Photos and Review by Oyster.com Investigators
An intimate, highly exclusive beach resort on Nicaragua's Pacific coast
Mukul, which is Mayan for "secret," is as luxurious as it is exclusive. In Central America, only the Four Seasons Costa Rica offers a comparable level of luxury, but Mukul is much more intimate and private, with only 37 standalone Bohios and Villas on a sprawling property. To reach Mukul, guests must first drive through a guarded gate (only those with a reservation or a specific appointment are allowed to pass), and along a winding road to the front entrance, where a legion of staffers dressed in crisp, white, traditional Nicaraguan uniforms await. Check-in is a personalized affair that takes place in the resort's large and beautiful palapa, which has sweeping views of the ocean and an art installation of locally woven baskets hanging from the ceiling. The palapa, restaurants, pool and beach are the only common spaces, due to the intense focus on privacy, and the villas and bohios (the term the resort uses for its standalone bungalows) all have private pools and decks; villas also have personal butlers and kitchens.
The $40-million resort is part of the larger, $250 million Guacalito de La Isla private beach community, a development that will include another larger hotel and about 600 homes. Construction is still underway, which is a bit unsightly but not otherwise disruptive as it's a safe distance from the resort itself. The Nicaraguan business magnate spearheading the project is well-known among Nicaraguans -- he is one of the richest men in Central America, with interests in the sugar, rum, and automotive industries, among others -- and his own 20,000-square-foot private villa at Mukul is also available for rent. His family has been involved in developing Nicaragua's industry for generations, and the opening of Mukul is a continuation of that; the effects this new resort has on the country's tourism market cannot be understated. Mukul and Guacalito de La Isla will help Nicaragua transform itself from a country attracting mostly backpackers and adventure travelers to a country with a significant upscale traveler presence.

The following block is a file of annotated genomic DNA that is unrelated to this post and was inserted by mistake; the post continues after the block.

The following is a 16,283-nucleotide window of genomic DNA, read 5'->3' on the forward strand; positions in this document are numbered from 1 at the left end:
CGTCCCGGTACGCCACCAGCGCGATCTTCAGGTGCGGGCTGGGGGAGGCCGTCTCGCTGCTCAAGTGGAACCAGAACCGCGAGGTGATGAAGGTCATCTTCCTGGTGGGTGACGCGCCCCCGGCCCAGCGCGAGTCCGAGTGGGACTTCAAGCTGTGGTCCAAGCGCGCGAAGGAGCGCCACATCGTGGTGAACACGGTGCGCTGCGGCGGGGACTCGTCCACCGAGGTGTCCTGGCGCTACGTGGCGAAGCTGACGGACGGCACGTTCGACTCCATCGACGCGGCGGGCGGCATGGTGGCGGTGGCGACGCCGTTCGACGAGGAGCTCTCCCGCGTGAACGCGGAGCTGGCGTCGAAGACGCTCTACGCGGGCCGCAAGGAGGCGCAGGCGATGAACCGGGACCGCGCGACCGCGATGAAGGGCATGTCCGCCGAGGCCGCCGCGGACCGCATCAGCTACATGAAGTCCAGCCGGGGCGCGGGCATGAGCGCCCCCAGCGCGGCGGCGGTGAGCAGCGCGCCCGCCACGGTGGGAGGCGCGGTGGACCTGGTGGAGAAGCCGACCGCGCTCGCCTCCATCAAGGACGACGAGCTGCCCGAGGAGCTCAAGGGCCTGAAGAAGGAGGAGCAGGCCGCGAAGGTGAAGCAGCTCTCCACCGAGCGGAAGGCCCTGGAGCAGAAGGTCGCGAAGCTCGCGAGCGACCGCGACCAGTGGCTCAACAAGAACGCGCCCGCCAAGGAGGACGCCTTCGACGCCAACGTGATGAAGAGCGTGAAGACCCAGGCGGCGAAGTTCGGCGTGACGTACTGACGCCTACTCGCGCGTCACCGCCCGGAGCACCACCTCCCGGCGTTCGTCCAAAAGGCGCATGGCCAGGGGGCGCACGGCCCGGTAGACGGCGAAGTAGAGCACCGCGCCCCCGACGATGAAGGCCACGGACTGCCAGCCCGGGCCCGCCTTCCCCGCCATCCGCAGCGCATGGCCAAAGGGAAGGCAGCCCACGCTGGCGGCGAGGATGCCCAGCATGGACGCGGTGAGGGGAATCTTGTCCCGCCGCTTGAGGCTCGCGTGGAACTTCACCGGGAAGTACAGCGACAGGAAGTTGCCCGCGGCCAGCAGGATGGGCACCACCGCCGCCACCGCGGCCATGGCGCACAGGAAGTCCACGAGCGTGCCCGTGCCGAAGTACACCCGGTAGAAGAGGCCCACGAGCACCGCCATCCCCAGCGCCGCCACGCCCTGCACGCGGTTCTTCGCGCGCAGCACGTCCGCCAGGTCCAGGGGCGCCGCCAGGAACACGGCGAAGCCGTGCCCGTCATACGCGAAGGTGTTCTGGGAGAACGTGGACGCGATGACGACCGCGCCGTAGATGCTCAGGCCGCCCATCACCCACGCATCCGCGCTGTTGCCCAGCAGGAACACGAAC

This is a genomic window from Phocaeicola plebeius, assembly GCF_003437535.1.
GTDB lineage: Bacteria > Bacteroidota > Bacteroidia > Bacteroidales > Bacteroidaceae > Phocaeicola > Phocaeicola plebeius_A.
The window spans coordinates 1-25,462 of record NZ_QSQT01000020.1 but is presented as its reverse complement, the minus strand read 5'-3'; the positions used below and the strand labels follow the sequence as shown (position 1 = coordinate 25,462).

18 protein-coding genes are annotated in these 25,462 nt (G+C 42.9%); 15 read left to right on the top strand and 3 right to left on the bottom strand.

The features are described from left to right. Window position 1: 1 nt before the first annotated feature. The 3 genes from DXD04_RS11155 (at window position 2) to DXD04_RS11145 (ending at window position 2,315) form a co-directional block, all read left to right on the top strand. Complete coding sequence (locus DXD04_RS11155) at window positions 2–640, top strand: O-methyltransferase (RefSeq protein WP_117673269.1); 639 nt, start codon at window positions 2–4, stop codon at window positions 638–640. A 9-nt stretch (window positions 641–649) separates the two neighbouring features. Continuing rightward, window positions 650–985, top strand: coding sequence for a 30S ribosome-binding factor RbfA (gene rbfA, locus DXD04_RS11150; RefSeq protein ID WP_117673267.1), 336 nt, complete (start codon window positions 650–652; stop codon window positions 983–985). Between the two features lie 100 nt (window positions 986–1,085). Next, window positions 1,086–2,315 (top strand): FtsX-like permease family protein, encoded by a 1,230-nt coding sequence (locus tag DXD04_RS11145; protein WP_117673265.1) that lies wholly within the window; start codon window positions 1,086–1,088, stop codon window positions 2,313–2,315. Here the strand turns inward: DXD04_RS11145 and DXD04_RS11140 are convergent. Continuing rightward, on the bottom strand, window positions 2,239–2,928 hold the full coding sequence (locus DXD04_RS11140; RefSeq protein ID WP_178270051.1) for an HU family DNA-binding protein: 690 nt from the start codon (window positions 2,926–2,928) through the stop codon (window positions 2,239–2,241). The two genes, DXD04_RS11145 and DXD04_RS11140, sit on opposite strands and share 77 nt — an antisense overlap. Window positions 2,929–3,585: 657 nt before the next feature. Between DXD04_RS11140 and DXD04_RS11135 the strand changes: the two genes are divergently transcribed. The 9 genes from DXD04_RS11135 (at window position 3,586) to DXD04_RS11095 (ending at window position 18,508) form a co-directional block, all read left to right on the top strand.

On Nicaragua's Pacific coast in the Rivas province
Mukul has a remote location on Nicaragua's Pacific coast, north of San Juan Del Sur and about a 2-hour drive from the airport in Managua. A small airstrip for private planes is in the works to make access more convenient, but there are not currently non-stop flights offered to Managua from New York City, Los Angeles, or San Francisco. There are non-stop flights to Liberia Airport in Costa Rica, which is also about a 2-hour drive away; visitors will have to go through customs at the border, but some may still find this option easier.
The region surrounding the resort is still largely undeveloped, with poor roads, modest homes with pigs and chickens in the yards, and grazing cattle, but transportation in the area is undergoing improvement. Though Nicaragua is a poor country, its crime rates are the lowest in Central America.
Luxurious Bohios and Villas with private pools and gorgeous ocean views